Besides which, many schools have requirements about what children wear (and these often disappear in the 6th form), and to some children these are no less oppressive than some might find being required to wear hijab. In an Islamic secondary school it is entirely natural that it be a requirement for girls, whether there is a uniform or not, much as Catholic girls’ schools often have a distinct uniform which conforms to traditional gender norms. This minority of Muslim schools are not behaving significantly differently from mainstream schools, including the most prestigious ones.
But common sense and religious consensus seem to have been thrown out of the window in recent years as many young Muslim women – and their far-Left allies – appear to be defending the niqab as a form of ‘rage against the machine’. The niqab, for some, has become an anti-Establishment symbol around which one can rally and relish in the opportunities for confrontation that it provides.
Another entirely baseless claim. It is somewhat ironic how we sometimes see hijab attacked on the basis of freeing women from oppression, but when it appears that it’s being worn by young people on their own initiative, that becomes “rebellion” which becomes another reason to ban it. Further demonstration that the attacks on hijab are conservative and conformist and not really about liberation. Not all the non-Muslims who oppose bans on niqaab are of the far left; they often include grassroots feminists and anti-racism campaigners, but Maajid has no need of the grassroots when he has access to national tabloids (one often finds that feminism as can be found in national newspapers is quite out of touch with what campaigners on the ground are saying or doing).
Trumped-up accusations of Islamophobia that normally follow any attempt to instigate sensible measures to curb the potential risks associated with face-veiling are often enough to stifle debate.
The decision by Birmingham Metropolitan College to drop their plans to ban students from covering their faces on campus is a case in point. The campaign to challenge the college’s plan to ban the face veil galvanised not only Muslims but many far-Left student activists.
The perception of Islamophobia behind bans on niqaab is only a “trumped-up accusation” if the bans were clearly prompted by problems involving the wearers. In no case was this true, and no attempt has been made to prove that staff or other students are particularly bothered by it (they weren’t at mine). In any case, the motivation may not have been Islamophobia but it still removes a right the women previously had and for a reason that is nothing to do with them, so the women (and their allies) decided to stand up for their rights.
There will be many who believe that as a man – even a Muslim man – I have no right to comment on the religious dress of women. But I will take no lectures from anyone presuming a certain level of ‘piety’ who would judge my mother, my sister, and my female friends by how ‘irreligiously’ dressed they are, while telling me to step out of the debate. Instead, I choose to exercise my right to air this debate in public and point out that it is men – very dangerous men, in fact – who are evading our security services disguised as women in burkas.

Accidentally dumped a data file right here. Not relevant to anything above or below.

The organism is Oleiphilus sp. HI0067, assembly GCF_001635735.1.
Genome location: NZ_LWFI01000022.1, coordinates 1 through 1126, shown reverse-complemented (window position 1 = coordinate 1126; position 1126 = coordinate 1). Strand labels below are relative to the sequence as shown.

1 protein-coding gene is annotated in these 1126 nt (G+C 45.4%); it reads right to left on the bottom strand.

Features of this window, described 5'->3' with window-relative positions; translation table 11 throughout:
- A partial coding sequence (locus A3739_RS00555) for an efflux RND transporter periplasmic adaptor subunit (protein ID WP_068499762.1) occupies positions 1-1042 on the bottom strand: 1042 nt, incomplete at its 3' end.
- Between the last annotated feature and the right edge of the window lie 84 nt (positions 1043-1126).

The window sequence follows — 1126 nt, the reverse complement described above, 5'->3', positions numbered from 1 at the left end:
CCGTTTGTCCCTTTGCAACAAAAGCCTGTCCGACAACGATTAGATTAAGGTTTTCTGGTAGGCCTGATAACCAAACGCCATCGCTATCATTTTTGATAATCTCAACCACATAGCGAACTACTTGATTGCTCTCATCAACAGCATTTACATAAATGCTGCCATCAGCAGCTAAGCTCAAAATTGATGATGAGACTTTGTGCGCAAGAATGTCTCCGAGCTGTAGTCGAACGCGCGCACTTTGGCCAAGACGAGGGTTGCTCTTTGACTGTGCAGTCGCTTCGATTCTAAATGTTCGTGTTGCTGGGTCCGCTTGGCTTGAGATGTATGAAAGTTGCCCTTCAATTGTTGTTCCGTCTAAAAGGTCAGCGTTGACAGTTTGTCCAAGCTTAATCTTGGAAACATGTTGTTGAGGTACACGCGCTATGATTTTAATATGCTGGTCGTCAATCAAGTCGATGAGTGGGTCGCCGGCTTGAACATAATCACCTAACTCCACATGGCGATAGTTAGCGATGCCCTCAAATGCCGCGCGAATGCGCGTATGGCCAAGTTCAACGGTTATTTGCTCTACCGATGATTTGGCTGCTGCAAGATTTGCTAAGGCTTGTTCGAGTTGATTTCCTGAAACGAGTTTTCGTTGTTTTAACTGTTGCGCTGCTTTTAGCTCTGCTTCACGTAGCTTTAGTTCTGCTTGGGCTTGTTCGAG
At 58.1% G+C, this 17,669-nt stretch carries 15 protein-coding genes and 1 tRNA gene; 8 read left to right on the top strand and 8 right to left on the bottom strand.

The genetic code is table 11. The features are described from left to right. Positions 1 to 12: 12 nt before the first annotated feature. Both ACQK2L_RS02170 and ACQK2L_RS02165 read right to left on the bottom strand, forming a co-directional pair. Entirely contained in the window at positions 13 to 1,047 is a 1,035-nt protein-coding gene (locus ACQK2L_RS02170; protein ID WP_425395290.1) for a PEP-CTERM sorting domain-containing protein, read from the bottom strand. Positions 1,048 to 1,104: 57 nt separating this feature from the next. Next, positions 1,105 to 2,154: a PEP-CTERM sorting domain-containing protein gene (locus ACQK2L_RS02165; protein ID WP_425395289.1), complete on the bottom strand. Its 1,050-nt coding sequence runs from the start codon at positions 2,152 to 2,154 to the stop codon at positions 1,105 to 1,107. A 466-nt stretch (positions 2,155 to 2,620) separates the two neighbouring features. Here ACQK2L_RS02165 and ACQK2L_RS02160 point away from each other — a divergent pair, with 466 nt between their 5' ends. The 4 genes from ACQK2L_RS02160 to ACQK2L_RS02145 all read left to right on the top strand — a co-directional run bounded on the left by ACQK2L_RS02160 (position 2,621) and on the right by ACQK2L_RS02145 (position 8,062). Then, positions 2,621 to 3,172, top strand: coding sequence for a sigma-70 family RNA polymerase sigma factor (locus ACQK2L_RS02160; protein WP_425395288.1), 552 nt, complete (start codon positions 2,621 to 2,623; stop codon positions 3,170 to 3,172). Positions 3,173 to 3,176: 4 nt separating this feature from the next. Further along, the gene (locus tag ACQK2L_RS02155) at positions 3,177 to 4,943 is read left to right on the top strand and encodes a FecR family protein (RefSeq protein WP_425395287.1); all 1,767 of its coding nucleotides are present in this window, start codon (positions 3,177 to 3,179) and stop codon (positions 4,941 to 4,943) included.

I do not generally accept the claim that men have no right to an opinion on what women wear - in Islam there are agreed rules on this matter, there is a judgement on those who do not follow them and whoever states the facts about these things is just stating the facts. However, as a man, Maajid Nawaz will not have to deal with the fall-out from this “debate” whenever it appears, in terms of public hostility and even violence. Women will (but, of course, none that are closely related to him). His reference to the “irreligious” dress of his female relatives is an attempt to personalise the discussion, a Lauren Cooper-style challenge of “you disrespecting my family?”, but just because his relatives do not wear niqaab, it does not mean many others do not want to or do not consider it be part of their religion.
The other reason why Muslims do not appreciate his opinion, of course, is that he has no standing whatsoever in the Muslim community, having wasted much of his youth on a dead-end movement that most of us spent that time opposing and warning other Muslims against (while defending its right to operate) and then turning coat, for reasons unknown, at the same time as a handful of others who were enjoying a wave of publicity. He does not enjoy the trust of anyone in the Muslim community, even those of a moderate and traditional tendency, because he and his friends cause persistent embarrassment for us with their poses in front of the hostile media’s cameras (Usama Hasan’s stance on evolution had much the same effect, and indeed Khola Hasan, another turncoat from the same ex-salafi family business, has publicly slandered niqaabis recently). He is a native informant, nothing more, a publicity-seeker who cares nothing for the community Helen is hired to pronounce on.
It is difficult to avoid the conclusion that we have allowed a form of discrimination to creep in against everyone but those who wear the veil. Yes, women should be free to cover their faces when walking down the street. But in our schools, hospitals, airports, banks and civil institutions, it is not unreasonable – nor contrary to the teachings of Islam – to expect women to show the one thing that allows the rest of us to identify them . . . namely their face.
The claim of “discrimination” is a typical whimper of someone threatened with denied privilege or required to start looking where they put their feet. It is the women being threatened with discrimination by being shut out of college for reasons that have nothing to do with them and are, in any case, overstated. There have been a handful of incidents in this country of niqaab being abused by terrorists, all of them men on the run looking over their shoulders, who it’s not difficult to tell apart by a number of obvious signs from a woman wearing female clothing going about her normal business. Nobody objects to women being expected to show their faces where there’s a genuine need to identify them, but in most places it’s not a matter of need but of a latent dislike brought to the surface by the press. And there are lots of things we dislike but have to put up with; it’s not a reason to ban something.
Possibly Related Posts:
- Stacey Dooley and the environmental impact of fashion
- Who wears the burqa?
- Another lesson in diplomacy
- Niqaab row brings out the ‘Muslimanders’
- Boris Johnson’s latest insult (and the Muslims who unwittingly side with him)